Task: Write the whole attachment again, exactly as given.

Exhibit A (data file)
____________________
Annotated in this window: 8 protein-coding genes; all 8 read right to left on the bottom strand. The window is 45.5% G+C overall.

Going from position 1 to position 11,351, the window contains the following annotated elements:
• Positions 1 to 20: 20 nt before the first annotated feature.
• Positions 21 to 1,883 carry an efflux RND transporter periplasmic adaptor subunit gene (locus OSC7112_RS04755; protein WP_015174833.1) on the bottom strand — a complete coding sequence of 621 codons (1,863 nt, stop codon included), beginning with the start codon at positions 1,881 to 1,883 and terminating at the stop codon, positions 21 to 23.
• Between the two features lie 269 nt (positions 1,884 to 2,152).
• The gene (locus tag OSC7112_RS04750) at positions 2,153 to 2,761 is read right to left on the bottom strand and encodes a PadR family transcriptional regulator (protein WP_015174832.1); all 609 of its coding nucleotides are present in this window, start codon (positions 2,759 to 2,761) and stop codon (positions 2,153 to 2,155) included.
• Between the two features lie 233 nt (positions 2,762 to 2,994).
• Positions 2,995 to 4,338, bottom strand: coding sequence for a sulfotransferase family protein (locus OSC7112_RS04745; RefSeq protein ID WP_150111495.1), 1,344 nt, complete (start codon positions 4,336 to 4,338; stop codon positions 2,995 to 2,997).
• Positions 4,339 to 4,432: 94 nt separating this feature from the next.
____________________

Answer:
Annotated in this window: 8 protein-coding genes; all 8 read right to left on the bottom strand. The window is 45.5% G+C overall.

Going from position 1 to position 11,351, the window contains the following annotated elements:
• Positions 1 to 20: 20 nt before the first annotated feature.
• Positions 21 to 1,883 carry an efflux RND transporter periplasmic adaptor subunit gene (locus OSC7112_RS04755; protein WP_015174833.1) on the bottom strand — a complete coding sequence of 621 codons (1,863 nt, stop codon included), beginning with the start codon at positions 1,881 to 1,883 and terminating at the stop codon, positions 21 to 23.
• Between the two features lie 269 nt (positions 1,884 to 2,152).
• The gene (locus tag OSC7112_RS04750) at positions 2,153 to 2,761 is read right to left on the bottom strand and encodes a PadR family transcriptional regulator (protein WP_015174832.1); all 609 of its coding nucleotides are present in this window, start codon (positions 2,759 to 2,761) and stop codon (positions 2,153 to 2,155) included.
• Between the two features lie 233 nt (positions 2,762 to 2,994).
• Positions 2,995 to 4,338, bottom strand: coding sequence for a sulfotransferase family protein (locus OSC7112_RS04745; RefSeq protein ID WP_150111495.1), 1,344 nt, complete (start codon positions 4,336 to 4,338; stop codon positions 2,995 to 2,997).
• Positions 4,339 to 4,432: 94 nt separating this feature from the next.